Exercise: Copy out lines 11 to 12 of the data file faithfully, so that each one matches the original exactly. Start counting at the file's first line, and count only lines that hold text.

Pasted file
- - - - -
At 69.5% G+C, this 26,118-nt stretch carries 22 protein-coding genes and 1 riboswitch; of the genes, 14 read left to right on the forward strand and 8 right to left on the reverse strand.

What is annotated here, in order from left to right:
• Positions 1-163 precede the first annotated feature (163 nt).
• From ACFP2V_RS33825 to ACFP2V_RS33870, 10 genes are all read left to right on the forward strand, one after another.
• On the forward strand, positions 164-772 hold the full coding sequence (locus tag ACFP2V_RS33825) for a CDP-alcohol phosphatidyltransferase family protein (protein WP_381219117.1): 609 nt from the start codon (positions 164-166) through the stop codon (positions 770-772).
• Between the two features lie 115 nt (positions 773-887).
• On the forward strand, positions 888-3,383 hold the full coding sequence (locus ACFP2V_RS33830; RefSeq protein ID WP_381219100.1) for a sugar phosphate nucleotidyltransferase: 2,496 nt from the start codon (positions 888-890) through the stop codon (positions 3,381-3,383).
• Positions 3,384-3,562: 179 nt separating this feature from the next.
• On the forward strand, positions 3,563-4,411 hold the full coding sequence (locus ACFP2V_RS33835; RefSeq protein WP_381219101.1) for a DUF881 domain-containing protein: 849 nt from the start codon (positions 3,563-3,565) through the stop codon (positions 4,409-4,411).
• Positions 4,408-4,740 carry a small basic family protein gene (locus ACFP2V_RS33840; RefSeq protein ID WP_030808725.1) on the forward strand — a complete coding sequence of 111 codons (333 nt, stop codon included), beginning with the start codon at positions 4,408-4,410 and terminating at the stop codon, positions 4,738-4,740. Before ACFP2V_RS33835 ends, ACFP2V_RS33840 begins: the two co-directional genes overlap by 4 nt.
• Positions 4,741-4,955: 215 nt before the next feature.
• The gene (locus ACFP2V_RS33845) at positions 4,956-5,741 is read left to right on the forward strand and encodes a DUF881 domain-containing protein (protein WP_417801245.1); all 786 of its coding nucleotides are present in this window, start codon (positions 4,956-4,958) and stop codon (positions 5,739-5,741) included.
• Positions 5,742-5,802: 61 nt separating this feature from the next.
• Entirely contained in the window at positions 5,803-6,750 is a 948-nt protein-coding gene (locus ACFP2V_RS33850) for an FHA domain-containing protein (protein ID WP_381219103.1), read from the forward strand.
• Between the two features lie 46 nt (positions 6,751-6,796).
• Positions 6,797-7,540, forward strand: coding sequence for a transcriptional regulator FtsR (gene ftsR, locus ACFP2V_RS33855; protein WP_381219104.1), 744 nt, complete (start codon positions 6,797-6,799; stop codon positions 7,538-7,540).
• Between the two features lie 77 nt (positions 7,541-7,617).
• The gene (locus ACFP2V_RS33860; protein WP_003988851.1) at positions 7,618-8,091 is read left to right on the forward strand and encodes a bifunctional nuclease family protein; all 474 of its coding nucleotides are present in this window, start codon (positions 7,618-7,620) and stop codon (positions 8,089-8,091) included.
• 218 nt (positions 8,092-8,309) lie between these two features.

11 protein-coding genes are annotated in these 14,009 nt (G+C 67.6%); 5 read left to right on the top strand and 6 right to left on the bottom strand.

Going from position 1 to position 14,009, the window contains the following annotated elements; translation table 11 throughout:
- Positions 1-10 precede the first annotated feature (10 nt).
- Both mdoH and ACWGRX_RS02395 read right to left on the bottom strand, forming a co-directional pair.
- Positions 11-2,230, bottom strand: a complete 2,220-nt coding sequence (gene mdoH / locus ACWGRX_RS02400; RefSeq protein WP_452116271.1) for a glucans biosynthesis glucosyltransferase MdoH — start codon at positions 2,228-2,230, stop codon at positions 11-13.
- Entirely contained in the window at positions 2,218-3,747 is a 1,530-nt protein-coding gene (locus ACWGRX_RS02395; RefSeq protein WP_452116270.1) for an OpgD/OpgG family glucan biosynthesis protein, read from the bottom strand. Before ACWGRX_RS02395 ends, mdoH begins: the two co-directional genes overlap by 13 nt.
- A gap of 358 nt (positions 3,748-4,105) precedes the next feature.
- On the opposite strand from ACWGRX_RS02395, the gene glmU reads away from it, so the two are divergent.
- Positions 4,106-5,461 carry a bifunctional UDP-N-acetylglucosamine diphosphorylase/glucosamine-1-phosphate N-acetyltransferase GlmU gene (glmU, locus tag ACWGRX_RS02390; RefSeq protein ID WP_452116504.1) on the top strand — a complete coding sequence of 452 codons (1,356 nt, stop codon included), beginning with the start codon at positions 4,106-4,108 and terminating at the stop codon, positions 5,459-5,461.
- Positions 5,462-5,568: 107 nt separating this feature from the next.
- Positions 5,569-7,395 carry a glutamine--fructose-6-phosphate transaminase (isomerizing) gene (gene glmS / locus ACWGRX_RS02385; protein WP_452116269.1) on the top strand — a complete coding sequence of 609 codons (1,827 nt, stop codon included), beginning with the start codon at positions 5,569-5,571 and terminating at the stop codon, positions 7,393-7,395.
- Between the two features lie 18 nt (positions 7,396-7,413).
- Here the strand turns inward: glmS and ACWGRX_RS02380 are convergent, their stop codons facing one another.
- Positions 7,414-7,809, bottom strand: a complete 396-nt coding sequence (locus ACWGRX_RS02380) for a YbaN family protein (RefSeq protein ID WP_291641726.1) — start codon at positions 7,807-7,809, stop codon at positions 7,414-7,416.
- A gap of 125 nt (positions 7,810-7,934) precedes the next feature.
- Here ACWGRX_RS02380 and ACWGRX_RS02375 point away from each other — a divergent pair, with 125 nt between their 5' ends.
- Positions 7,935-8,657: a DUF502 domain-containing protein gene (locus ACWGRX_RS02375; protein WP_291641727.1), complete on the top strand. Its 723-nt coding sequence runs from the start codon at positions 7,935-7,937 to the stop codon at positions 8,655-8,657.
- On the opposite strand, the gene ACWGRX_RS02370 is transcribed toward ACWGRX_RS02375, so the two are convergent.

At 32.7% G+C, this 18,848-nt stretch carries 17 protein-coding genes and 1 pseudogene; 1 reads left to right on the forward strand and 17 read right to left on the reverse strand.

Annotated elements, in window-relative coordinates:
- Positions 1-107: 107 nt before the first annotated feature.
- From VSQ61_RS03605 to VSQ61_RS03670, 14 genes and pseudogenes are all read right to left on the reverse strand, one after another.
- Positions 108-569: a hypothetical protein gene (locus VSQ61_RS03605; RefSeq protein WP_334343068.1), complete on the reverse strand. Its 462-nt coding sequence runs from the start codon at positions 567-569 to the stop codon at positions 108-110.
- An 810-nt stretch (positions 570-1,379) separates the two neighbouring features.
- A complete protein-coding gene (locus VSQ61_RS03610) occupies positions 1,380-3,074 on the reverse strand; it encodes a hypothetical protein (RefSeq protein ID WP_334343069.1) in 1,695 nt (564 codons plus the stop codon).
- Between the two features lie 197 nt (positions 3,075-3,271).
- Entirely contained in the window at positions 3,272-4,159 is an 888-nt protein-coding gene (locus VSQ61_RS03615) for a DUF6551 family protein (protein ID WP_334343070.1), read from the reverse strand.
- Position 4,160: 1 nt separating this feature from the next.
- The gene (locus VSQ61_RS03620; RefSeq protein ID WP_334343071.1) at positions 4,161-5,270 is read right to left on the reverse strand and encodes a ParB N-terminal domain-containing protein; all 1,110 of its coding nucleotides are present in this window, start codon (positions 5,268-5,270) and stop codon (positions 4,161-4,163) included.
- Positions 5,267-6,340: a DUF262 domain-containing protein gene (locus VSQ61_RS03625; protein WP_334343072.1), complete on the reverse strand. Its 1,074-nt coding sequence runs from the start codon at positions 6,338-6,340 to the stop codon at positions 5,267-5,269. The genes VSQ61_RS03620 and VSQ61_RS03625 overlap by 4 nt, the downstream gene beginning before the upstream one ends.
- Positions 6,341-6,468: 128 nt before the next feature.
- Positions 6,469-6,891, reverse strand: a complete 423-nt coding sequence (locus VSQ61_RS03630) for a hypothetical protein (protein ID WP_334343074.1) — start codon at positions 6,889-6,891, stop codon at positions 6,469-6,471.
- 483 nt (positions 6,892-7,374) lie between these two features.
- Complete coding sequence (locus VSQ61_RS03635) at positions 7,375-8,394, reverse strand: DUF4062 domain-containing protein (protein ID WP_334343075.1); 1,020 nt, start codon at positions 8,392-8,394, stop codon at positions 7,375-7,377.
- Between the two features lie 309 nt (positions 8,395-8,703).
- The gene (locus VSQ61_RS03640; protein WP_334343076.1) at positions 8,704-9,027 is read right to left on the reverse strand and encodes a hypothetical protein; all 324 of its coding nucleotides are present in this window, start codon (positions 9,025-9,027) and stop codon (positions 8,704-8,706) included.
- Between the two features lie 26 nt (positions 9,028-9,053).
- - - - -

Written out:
• Positions 4,741-4,955: 215 nt before the next feature.
• The gene (locus ACFP2V_RS33845) at positions 4,956-5,741 is read left to right on the forward strand and encodes a DUF881 domain-containing protein (protein WP_417801245.1); all 786 of its coding nucleotides are present in this window, start codon (positions 4,956-4,958) and stop codon (positions 5,739-5,741) included.